5 things to know about Zika misperceptions in US

A recent nationally representative poll conducted by the Harvard T.H. Chan School of Public Health in Boston in conjunction with the National Public Health Information Coalition highlights common misperceptions about Zika in the United States.

For the survey, 1,275 adults were polled, 105 of whom live in homes where someone is pregnant or considering getting pregnant. Here are five things to know about Zika misperceptions in the U.S.

1. Homes where someone is pregnant: In households where someone is pregnant or thinking about getting pregnant, 23 percent of adults were unaware of the link between the Zika virus and microcephaly — a neurologically debilitating birth defect that causes babies to be born with abnormally small heads. Twenty percent believed there is a Zika vaccine, which in reality is likely years away from coming to fruition. One in four believed those infected with Zika are "very likely" to show symptoms — the inverse is true.

2. Future pregnancies: In contrast to the latest scientific evidence available, 39 percent of all adults surveyed believed that a woman infected with the Zika virus who is not pregnant is likely to have Zika-related difficulties during pregnancy in the future.

3. Virus transmission: While a vast majority of Americans polled (87 percent) understood that Zika is primarily transmitted by mosquitoes, many were misinformed about other transmission facts. Twenty-two percent were not aware that a mother can pass the virus to her baby while pregnant, 29 percent were unaware that Zika can be transmitted through blood transfusions and 31 percent erroneously believed the virus can be passed through coughing and sneezing. Forty percent were unaware that the virus is sexually transmittable.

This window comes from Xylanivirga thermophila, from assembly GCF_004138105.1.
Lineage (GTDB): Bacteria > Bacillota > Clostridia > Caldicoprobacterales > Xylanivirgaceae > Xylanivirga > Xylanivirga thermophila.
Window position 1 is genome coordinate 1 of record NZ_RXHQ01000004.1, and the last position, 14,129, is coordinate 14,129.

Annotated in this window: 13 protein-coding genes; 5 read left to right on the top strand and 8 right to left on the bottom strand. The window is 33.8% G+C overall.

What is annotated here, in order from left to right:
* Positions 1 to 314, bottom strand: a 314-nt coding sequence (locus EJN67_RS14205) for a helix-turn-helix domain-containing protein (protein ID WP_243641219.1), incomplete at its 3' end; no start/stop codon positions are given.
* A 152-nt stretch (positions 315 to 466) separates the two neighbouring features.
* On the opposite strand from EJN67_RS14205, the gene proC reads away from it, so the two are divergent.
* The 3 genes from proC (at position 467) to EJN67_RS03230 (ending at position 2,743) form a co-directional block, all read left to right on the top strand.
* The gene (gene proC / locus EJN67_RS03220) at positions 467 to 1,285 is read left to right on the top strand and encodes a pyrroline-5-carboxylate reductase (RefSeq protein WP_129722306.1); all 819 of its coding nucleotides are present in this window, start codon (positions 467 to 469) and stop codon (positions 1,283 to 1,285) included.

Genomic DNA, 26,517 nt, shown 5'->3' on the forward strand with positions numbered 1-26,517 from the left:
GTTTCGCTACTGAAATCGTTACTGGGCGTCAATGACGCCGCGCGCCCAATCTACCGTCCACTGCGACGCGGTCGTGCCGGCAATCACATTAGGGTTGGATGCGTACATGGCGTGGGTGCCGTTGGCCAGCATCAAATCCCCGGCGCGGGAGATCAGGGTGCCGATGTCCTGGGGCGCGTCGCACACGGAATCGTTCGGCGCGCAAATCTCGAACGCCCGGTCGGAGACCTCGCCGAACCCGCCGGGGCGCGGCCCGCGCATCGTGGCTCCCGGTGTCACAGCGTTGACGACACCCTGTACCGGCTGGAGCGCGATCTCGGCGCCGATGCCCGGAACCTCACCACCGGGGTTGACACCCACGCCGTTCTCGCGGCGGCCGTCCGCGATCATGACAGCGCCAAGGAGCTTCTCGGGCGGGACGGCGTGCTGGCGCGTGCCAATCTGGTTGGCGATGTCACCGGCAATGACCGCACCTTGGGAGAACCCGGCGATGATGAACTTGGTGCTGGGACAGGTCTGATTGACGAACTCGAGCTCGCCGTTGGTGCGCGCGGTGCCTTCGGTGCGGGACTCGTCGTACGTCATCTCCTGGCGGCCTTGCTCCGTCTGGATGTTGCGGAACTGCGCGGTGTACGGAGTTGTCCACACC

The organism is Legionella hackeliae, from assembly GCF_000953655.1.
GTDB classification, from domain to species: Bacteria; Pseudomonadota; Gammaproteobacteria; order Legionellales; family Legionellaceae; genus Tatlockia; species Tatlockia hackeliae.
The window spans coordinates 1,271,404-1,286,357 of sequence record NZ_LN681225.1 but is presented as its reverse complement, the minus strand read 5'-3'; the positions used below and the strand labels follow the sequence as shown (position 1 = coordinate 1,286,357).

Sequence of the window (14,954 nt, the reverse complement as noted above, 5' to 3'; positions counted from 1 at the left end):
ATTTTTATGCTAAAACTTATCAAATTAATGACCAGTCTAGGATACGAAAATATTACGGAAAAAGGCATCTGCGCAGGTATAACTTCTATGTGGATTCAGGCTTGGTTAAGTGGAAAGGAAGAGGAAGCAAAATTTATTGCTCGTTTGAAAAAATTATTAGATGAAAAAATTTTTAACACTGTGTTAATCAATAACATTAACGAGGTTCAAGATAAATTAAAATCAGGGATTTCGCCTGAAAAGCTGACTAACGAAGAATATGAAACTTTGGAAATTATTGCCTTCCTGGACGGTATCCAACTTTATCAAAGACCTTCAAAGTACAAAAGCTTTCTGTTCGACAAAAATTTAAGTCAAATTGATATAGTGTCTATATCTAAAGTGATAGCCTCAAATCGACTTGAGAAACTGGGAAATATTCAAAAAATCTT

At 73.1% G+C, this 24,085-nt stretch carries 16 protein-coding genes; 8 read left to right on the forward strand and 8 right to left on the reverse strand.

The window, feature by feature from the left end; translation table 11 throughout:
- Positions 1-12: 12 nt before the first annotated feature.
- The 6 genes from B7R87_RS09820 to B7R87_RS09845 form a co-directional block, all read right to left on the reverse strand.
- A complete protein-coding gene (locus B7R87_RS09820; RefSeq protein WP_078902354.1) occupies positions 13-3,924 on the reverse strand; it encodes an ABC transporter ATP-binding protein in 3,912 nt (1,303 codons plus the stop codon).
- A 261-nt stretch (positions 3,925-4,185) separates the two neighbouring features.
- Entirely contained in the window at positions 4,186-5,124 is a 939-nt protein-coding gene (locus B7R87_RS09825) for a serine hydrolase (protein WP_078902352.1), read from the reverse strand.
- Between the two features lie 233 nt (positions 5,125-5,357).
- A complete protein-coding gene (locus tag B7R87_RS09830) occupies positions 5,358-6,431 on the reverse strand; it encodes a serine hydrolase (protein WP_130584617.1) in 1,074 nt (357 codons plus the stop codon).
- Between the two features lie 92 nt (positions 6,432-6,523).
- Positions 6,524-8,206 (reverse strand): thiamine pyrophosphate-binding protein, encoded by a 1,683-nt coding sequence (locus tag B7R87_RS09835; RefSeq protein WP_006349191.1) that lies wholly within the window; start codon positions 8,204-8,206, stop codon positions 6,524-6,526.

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4. Symptoms and complications: Only 39 percent of those polled understood that those infected with Zika will most likely be asymptomatic. Seventy-one percent believed an infected person would likely to display symptoms. Two-thirds thought fever to be common if someone does show symptoms, but other symptoms were much less frequently identified (headache 49 percent; joint pain 41 percent; rash 34 percent; conjunctivitis 18 percent). Thirty-five percent wrongly believed that coughing and sneezing to be common Zika symptoms. Seventy-one percent of those polled reported no knowledge of a connection between Zika and the paralysis inciting condition Guillain-Barré.

5. Correcting misperceptions: Gillian SteelFisher, MD, director of the poll and research scientist in the Department of Health Policy and Management at Harvard Chan School, said, "We have a key window before the mosquito season gears up in communities within the United States mainland to correct misperceptions about Zika virus so that pregnant women and their partners may take appropriate measures to protect their families."

More articles on the Zika virus: 
California's first sexually transmitted Zika case confirmed
New evidence suggests Zika could be hidden in many parts of the world: 3 things to know 
Infographic: Where in the US have Zika cases been reported? [March 25 update]

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